The “trauma-informed” training to be promoted isn’t based on science or empiricism, but the narrative.

The Forensic Experiential Trauma Interivew, or FETI, is credited as being the key that unlocked the prosecution of Daniel Drill-Mellum, and is amongst the training programs that is poised to benefit from the legislation.

The creator of FETI, Russell Strand, isn’t a scientist, and yet expounds upon the “neurobiology of trauma.” The problem is that it’s without basis.

Perhaps unsurprisingly, FETI appears to have never been subject to empirical testing according to its website. In a 2015 report to the United States Armed Services Committee, the United States Air Force declined to adopt FETI as its interview technique, citing the reports of several psychiatrists who evaluated FETI and found mutliple problems with it.

In Honold’s case, the contention is that a nurse who was more sensitive to her feelings than the cop, made Honold more comfortable to “share” her information.

Honold said the nurse was able to not only document her physical injuries, but also get information that she wasn’t comfortable sharing with police.

“If the nurse who’d come in had not been so welcoming and kind, and had asked things in a way that made sense to me at the time, it’s hard to know what ever would have happened with my case,” Honold said.

Insensitivity can certainly be a counterproductive investigatory method, but as Guy notes, this had nothing to do with the reason Honold’s case was dropped. Rather, the Abby Honold Act elevates a “holistic” narrative into the panoply of pseudo-scientific beliefs. Remember what happened? Guilty. Forget what happened? Guilty. Give conflicting information? Guilty. Prompt complaint? Guilty. Delayed complaint? Guilty. Investigate the facts rather than blindly accept the “survivor’s” story? Unacceptable.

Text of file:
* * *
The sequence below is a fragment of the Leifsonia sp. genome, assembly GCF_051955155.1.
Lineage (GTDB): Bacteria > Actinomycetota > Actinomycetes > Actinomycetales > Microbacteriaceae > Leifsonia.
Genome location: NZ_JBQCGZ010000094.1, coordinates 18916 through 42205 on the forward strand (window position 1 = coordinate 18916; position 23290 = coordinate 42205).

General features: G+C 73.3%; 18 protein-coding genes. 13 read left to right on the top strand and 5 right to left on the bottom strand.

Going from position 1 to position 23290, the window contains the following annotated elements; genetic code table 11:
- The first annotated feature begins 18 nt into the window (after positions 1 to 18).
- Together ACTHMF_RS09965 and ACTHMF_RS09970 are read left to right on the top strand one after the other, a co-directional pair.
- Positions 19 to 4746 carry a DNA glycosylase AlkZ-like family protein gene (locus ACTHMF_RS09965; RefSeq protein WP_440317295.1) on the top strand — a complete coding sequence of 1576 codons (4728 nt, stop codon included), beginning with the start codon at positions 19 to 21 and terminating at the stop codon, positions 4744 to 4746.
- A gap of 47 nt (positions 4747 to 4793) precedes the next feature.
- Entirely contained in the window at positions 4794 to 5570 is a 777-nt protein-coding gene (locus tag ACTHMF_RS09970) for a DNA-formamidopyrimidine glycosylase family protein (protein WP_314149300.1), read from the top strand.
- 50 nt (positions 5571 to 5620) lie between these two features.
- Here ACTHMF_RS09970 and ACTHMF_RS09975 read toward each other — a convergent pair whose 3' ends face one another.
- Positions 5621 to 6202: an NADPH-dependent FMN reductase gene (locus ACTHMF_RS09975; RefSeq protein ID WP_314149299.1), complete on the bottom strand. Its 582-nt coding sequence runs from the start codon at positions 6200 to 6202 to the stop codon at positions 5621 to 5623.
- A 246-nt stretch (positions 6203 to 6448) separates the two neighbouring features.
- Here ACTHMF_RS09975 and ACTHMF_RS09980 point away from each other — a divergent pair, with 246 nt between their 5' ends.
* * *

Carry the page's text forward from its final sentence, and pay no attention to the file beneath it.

Proponents of the Abby Honold Act* seek to institutionalize the narrative, with the gloss of junk science, into law. To challenge it is to open oneself up to being denigrated as a rape apologist, a misogynist. After all, who would be so devoid of humanity to question a victim like Abby Honold?

The mission of reforming police practices to make them more effective and sensitive to the realities of rape and those harmed by it is an unassailable good. To do so by undermining a commitment to evidence-based practices and the rights of the accused is not to ameliorate tragedy, but — as our history has shown — threatens only to compound it with different kinds.

The irony is that as we oppose junk science in the courtroom in some instances, we invite new junk science in others because of the transitory trendy narratives. What happened to Abby Honold was horrible. So too is the Abby Honold Act, a grossly misguided effort to promote the establishment of a pseudo-scientific narrative designed to undermine the facts, and the rights of the accused. It’s just the new flavor of junk science hiding behind the name of victim.

*By attaching a name to the law, the Ted Franks Rule has been invoked.

5 thoughts on “Abby Honold Act: Another Name, Another Bad Law

  1. B. McLeod

    Well, something must be done! Harrumph! Apparently, the best they could come up with was this FETI-ish thing.

  2. Svetoslav Shterev

    > The cop was lazy, biased against her, antagonistic to her claims and threatening.

    It strikes me that none of these things are really remedied by “training”, which is what the law offers.

    1. SHG Post author

      Training could well have made a difference in addressing the cop’s bias and antagonism toward Honold, but not the training promoted by the law. What would have certainly made a difference is better hiring and supervision, so that lazy cops aren’t on the force being lazy, biased and antagonistic.